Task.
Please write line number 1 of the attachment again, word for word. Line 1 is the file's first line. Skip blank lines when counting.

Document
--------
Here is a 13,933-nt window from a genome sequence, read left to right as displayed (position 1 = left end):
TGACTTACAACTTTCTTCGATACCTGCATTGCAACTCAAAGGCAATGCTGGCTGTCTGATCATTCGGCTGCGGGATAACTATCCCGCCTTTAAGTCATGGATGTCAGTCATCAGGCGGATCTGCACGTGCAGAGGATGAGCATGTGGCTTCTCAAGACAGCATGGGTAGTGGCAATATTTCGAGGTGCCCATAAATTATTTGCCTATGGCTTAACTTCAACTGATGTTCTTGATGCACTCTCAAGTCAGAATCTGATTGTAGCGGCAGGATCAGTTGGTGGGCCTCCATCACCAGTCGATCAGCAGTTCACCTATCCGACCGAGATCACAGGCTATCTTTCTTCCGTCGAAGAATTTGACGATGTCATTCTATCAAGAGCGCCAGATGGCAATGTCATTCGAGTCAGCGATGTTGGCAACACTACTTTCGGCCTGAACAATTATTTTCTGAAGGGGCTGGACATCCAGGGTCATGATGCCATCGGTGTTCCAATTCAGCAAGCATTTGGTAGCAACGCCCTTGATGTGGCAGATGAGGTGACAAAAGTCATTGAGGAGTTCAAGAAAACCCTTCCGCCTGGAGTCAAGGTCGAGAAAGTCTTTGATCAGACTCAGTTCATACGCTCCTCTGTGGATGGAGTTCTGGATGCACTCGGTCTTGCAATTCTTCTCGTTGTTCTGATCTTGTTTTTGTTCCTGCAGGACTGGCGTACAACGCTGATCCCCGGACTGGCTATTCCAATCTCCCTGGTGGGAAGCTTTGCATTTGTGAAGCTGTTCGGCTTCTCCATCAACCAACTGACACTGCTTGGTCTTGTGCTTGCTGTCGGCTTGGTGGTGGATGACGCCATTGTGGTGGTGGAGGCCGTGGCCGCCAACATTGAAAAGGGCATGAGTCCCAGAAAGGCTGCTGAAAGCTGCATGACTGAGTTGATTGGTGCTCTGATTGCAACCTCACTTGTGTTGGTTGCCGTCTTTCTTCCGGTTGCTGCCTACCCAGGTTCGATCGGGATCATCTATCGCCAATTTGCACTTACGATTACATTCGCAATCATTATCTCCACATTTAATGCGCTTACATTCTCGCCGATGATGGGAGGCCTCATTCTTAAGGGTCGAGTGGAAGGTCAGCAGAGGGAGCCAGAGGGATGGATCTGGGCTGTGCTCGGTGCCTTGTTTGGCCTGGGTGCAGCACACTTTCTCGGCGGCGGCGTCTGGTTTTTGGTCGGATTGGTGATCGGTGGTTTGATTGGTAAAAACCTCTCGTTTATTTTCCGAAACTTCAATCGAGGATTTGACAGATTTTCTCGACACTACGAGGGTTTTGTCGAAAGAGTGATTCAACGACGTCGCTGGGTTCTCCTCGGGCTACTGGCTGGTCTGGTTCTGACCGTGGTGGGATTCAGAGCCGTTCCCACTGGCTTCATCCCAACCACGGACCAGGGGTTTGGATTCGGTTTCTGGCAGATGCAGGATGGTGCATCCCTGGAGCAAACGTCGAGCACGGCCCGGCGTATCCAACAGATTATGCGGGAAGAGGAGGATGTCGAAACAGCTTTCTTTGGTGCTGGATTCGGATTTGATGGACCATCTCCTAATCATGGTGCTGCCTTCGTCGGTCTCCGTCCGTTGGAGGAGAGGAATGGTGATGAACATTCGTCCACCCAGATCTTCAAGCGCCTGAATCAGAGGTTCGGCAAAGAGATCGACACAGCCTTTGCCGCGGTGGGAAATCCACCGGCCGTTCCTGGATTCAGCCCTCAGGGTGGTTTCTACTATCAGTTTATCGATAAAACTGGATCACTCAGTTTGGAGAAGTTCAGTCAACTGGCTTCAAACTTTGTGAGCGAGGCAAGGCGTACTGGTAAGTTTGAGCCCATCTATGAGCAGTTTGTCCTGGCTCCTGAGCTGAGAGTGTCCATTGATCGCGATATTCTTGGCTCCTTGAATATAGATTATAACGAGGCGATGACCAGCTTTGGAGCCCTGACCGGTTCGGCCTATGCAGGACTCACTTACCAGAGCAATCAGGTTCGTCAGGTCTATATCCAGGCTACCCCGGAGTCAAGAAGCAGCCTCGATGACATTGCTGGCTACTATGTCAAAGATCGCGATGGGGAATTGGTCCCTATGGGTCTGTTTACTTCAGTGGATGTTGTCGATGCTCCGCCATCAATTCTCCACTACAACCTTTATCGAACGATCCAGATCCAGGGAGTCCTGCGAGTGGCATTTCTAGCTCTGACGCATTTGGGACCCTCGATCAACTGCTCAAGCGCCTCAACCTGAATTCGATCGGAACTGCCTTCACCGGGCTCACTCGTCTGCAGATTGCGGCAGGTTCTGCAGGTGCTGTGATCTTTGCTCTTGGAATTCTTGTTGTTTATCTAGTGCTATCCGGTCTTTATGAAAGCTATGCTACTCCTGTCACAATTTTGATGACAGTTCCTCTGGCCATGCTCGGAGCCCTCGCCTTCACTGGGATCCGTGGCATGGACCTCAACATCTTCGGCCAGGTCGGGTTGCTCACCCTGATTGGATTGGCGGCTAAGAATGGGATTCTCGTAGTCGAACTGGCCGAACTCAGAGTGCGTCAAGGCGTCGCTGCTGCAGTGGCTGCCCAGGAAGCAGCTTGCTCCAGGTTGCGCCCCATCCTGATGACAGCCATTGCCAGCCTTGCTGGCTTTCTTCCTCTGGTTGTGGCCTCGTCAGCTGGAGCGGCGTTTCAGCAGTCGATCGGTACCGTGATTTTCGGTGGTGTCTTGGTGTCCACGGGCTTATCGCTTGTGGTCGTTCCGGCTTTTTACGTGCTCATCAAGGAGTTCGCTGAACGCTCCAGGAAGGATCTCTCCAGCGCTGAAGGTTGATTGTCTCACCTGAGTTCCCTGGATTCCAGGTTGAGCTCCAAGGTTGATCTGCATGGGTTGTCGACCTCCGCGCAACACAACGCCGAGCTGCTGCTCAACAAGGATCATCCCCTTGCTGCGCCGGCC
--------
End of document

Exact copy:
Here is a 13,933-nt window from a genome sequence, read left to right as displayed (position 1 = left end):